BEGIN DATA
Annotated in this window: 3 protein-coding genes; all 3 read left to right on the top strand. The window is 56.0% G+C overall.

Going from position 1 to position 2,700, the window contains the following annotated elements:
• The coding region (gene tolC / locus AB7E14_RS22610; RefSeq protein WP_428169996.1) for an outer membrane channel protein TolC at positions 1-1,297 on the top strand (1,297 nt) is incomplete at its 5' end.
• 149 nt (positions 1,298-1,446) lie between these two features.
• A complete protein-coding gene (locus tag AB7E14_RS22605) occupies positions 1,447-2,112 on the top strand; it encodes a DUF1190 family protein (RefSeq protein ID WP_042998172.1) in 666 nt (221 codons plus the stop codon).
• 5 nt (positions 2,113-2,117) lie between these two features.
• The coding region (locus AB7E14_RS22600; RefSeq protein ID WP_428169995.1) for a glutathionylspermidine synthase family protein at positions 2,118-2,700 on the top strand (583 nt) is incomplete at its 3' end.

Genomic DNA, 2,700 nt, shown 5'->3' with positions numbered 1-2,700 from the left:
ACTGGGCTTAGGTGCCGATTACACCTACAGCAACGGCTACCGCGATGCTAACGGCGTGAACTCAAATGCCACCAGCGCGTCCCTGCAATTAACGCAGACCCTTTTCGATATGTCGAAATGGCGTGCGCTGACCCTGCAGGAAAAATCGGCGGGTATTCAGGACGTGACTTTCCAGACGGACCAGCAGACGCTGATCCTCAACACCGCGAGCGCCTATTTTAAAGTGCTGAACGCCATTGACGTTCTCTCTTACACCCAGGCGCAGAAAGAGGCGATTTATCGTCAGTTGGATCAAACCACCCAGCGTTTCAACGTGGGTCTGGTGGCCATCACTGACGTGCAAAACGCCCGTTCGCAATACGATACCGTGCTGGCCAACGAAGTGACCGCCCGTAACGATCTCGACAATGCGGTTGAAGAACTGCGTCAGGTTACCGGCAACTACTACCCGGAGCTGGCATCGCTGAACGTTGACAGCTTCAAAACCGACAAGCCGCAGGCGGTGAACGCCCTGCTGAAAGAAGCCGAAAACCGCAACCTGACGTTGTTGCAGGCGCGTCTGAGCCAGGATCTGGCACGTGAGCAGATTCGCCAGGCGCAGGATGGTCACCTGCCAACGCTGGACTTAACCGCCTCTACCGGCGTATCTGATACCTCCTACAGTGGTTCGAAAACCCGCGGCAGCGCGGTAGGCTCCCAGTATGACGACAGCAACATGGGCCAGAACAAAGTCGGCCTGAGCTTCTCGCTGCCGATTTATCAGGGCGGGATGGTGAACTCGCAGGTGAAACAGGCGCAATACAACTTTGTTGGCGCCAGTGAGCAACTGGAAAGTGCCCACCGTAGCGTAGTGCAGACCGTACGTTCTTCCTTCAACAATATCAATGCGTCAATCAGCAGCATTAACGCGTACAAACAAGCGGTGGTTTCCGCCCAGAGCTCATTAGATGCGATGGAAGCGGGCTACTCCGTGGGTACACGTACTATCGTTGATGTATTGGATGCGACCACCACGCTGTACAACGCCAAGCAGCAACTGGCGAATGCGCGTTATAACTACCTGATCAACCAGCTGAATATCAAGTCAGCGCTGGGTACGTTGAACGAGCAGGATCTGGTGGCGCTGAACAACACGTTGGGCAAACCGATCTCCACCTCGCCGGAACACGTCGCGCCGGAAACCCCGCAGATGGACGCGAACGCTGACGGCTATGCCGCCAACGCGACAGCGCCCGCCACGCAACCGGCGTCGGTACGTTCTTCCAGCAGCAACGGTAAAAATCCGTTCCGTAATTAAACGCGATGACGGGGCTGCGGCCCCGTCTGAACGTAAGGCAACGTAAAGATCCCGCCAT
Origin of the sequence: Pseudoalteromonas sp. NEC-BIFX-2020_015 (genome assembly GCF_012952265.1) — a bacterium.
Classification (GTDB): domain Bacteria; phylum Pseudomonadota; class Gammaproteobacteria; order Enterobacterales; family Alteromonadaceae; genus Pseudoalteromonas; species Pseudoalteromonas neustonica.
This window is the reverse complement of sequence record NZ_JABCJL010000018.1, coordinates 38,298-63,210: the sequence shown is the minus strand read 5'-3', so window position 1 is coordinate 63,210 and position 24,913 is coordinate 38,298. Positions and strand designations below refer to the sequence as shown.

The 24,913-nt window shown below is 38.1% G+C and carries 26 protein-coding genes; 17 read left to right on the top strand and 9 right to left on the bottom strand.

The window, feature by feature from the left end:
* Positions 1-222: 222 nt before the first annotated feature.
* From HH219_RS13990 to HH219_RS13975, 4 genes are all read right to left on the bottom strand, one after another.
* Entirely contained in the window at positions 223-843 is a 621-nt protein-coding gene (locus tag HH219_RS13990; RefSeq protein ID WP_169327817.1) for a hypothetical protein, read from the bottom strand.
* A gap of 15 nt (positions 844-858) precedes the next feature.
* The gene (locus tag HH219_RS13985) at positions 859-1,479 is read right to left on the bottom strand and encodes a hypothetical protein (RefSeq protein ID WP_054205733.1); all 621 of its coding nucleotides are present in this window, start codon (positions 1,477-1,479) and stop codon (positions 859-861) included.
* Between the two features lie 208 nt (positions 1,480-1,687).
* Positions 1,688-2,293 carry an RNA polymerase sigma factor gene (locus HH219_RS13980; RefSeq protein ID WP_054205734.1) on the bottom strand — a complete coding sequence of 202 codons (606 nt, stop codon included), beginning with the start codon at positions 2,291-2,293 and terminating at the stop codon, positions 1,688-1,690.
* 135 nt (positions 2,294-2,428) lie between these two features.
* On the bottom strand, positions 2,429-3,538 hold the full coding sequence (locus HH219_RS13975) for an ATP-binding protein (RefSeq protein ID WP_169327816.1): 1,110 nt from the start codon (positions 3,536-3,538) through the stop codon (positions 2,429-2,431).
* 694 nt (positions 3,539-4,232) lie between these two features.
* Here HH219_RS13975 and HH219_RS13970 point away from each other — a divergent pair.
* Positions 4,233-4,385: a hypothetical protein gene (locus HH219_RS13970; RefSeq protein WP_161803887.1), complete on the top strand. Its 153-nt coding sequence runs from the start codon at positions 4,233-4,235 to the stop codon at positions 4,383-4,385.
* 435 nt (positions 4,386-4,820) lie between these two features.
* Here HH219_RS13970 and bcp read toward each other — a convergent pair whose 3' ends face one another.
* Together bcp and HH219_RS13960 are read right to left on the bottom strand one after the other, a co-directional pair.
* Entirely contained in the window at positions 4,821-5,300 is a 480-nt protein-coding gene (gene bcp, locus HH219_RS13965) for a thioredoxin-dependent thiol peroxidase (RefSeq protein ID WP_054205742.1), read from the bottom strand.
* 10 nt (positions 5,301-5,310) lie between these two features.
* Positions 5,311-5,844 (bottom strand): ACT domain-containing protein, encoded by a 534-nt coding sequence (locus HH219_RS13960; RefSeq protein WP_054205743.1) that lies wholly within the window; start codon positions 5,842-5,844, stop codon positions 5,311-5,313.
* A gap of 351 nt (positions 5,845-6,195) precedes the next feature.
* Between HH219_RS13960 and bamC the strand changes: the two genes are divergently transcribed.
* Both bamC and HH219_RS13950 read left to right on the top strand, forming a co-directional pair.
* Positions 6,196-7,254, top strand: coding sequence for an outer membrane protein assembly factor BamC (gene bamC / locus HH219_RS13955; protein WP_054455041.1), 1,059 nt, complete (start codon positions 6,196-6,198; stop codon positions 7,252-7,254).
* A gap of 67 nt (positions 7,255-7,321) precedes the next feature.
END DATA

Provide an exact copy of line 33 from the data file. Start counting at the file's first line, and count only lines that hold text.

* A gap of 351 nt (positions 5,845-6,195) precedes the next feature.